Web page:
Turtle Dove Conservation – Exhibition

 

Pencil sketch of a Turtle Dove

In preparing to make a Turtle Dove sculpture I’ve done lots of sketches – Turtle Dove sketch in pencil

Last year I went to a talk about the Turtle Dove Project in North Yorkshire and was really inspired by the work that was being done.

At the time I really wanted to do something to help too, and began to make my surrounds a little more Turtle Dove friendly.  I have wondered if it has made any difference at all – unrealistically I had wanted a flock of Turtle Doves to arrive immediately!  But I know these things take time.

Clay maquette for Turtle Dove sculpture

Working on clay maquettes as part of the process and planning for my sculpture to be carved in stone

When I was contacted recently by the Forestry Commission about an exhibition and auction of artwork to raise funds for Turtle Dove conservation I was really keen to be involved.  It was something definite and immediate that I could help with, and contribute to this brilliant project.

Clay maquette for my Turtle Dove sculpture

Clay model for my Turtle Dove sculpture – work in progress

The idea is to continue its work in trying to bring this iconic bird back from the brink of extinction.  To help raise vital funds for the initiative an exhibition of Turtle Dove and woodland bird art and sculpture is planned.  Each artist is also donating a piece for auction at the end of the exhibition.

What a treat – making sculpture and at the same time helping Turtle Doves!

Work in progress - clay Turtle Dove model

Modelling in clay initially, to be used as a guide when carving my Turtle Dove in stone

The exhibition will be held at the Courtyard in Dalby Forest during September and October this year.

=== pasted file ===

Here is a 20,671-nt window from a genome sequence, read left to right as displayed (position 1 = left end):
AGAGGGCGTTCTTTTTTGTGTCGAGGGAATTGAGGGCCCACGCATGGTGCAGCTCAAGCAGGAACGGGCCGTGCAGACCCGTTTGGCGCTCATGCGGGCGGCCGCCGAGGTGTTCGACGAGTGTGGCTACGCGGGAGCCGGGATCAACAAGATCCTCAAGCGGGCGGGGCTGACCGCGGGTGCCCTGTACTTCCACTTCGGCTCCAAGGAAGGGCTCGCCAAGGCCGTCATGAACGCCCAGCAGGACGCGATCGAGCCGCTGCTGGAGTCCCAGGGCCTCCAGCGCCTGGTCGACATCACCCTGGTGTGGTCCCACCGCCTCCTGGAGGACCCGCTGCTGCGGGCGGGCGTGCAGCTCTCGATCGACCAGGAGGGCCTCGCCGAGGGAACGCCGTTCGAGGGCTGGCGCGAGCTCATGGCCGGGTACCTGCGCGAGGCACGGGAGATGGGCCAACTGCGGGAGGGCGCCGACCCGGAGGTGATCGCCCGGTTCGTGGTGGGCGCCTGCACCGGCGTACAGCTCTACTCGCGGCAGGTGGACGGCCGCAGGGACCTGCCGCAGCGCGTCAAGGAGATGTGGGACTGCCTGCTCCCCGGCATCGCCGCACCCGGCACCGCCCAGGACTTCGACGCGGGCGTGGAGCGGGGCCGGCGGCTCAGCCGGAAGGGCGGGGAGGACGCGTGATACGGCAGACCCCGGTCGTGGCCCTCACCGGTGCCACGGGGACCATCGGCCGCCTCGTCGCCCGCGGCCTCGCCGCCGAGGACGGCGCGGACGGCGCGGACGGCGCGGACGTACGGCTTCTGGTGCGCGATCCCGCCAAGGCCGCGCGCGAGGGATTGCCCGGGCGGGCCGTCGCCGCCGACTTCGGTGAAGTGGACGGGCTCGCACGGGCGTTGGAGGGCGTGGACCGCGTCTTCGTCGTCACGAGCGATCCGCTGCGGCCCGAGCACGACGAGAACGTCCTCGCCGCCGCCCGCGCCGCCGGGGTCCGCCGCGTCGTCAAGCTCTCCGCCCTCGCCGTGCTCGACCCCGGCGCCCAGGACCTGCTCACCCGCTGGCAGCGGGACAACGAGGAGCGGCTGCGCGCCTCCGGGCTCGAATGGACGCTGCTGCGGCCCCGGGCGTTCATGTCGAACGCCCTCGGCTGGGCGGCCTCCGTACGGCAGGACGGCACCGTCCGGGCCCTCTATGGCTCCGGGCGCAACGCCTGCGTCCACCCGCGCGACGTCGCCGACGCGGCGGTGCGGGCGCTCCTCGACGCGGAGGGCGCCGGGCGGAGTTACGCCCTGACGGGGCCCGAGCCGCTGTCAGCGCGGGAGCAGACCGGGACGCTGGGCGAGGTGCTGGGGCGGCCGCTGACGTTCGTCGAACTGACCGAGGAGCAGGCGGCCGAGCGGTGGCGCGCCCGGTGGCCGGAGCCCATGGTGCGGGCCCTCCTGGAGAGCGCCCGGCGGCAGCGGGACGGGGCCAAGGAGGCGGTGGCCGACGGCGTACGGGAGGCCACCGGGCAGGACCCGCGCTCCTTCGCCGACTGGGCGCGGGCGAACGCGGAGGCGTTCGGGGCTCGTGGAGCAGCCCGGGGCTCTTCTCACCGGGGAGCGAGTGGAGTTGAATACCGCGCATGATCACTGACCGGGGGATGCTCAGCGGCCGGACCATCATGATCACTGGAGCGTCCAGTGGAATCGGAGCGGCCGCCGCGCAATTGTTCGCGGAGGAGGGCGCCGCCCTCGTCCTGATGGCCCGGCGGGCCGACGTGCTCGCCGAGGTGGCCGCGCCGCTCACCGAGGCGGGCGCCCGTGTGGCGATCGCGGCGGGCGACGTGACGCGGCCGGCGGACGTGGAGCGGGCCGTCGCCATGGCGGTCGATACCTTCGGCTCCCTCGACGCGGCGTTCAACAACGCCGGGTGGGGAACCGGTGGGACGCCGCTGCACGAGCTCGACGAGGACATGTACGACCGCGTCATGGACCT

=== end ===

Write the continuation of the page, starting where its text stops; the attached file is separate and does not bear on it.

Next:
Turtle Dove Exhibition and Auction

If you would like to know more about The North Yorkshire Turtle Dove Project please contact Richard Baines.

 

 

 

 

6 Comments

  1. Comment by Ellen Abbott:

    it will be lovely in stone.

    • Reply by Jennifer:

      I’m looking forward to carving the Turtle Doves, haven’t decided which stone to use yet, though I think one could be in marble, what do you think?

  2. Comment by Caroline:

    Oh, Jennifer, what a wonderful project. And it strikes me (though this will be obvious to most) what an accomplished and gifted artist and clay-worker you have to be before you even pick up your sculptor’s chisel! We must go to Dalby Forest at some point … but have usually been driving on to Bempton in one direction to see the Puffins, or to Kilburn, Rievaulx or Mount Grace in the other.

    • Reply by Jennifer:

      Well, they’re really lovely places to visit – I love Bempton too, and all the places you’ve mentioned. The clay model isn’t always necessary for a sculpture, and clay is so different to shape – I really wanted to work out what was distinctly Turtle Dove as opposed to any Dove – as when carved in stone you don’t have the advantage of colouring to identify. It will be a balance of getting what detail I put in (to ensure Turtle Doveness) with the quiet minimal feel that I would like. The clays help with this as I can rub out, add on, and take away repeatedly in experiment.

  3. Comment by Caroline:

    Thank you, Jennifer, for this insightful explanation into your practice… Fascinating to think about the special importance of shape (and jizz) when colour is not a factor.

    • Reply by Jennifer:

      I’m still working on the intricacies of it – I’m thinking too of the many illustrations of animals I’ve seen in old natural history books, which were drawn from quick views, or memory and really shaped how a creature was thought to be – later we learn (because we can film them and photograph them) their biology and look is something else – yet there is a real charm in some of these early depictions I think.

Post a Comment

Your email is never shared. Required fields are marked *

*
*